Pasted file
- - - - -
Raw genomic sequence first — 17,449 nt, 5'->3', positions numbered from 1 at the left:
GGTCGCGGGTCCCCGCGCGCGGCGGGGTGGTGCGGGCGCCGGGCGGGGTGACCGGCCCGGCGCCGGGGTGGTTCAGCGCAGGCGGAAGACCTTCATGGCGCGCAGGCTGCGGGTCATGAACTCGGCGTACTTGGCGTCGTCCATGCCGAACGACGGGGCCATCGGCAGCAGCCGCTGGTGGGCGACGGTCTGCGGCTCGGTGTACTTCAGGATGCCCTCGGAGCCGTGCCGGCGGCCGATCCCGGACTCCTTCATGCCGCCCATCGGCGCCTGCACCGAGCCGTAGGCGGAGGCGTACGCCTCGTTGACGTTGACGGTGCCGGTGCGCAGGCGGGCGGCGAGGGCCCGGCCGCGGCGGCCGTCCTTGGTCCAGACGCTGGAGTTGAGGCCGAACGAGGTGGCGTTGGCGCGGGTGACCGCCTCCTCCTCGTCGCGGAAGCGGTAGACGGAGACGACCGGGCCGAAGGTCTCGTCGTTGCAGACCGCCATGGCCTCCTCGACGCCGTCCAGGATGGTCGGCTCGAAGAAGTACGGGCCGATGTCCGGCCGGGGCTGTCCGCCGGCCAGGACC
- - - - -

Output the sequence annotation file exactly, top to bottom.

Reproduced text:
Raw genomic sequence first — 17,449 nt, 5'->3', positions numbered from 1 at the left:
GGTCGCGGGTCCCCGCGCGCGGCGGGGTGGTGCGGGCGCCGGGCGGGGTGACCGGCCCGGCGCCGGGGTGGTTCAGCGCAGGCGGAAGACCTTCATGGCGCGCAGGCTGCGGGTCATGAACTCGGCGTACTTGGCGTCGTCCATGCCGAACGACGGGGCCATCGGCAGCAGCCGCTGGTGGGCGACGGTCTGCGGCTCGGTGTACTTCAGGATGCCCTCGGAGCCGTGCCGGCGGCCGATCCCGGACTCCTTCATGCCGCCCATCGGCGCCTGCACCGAGCCGTAGGCGGAGGCGTACGCCTCGTTGACGTTGACGGTGCCGGTGCGCAGGCGGGCGGCGAGGGCCCGGCCGCGGCGGCCGTCCTTGGTCCAGACGCTGGAGTTGAGGCCGAACGAGGTGGCGTTGGCGCGGGTGACCGCCTCCTCCTCGTCGCGGAAGCGGTAGACGGAGACGACCGGGCCGAAGGTCTCGTCGTTGCAGACCGCCATGGCCTCCTCGACGCCGTCCAGGATGGTCGGCTCGAAGAAGTACGGGCCGATGTCCGGCCGGGGCTGTCCGCCGGCCAGGACC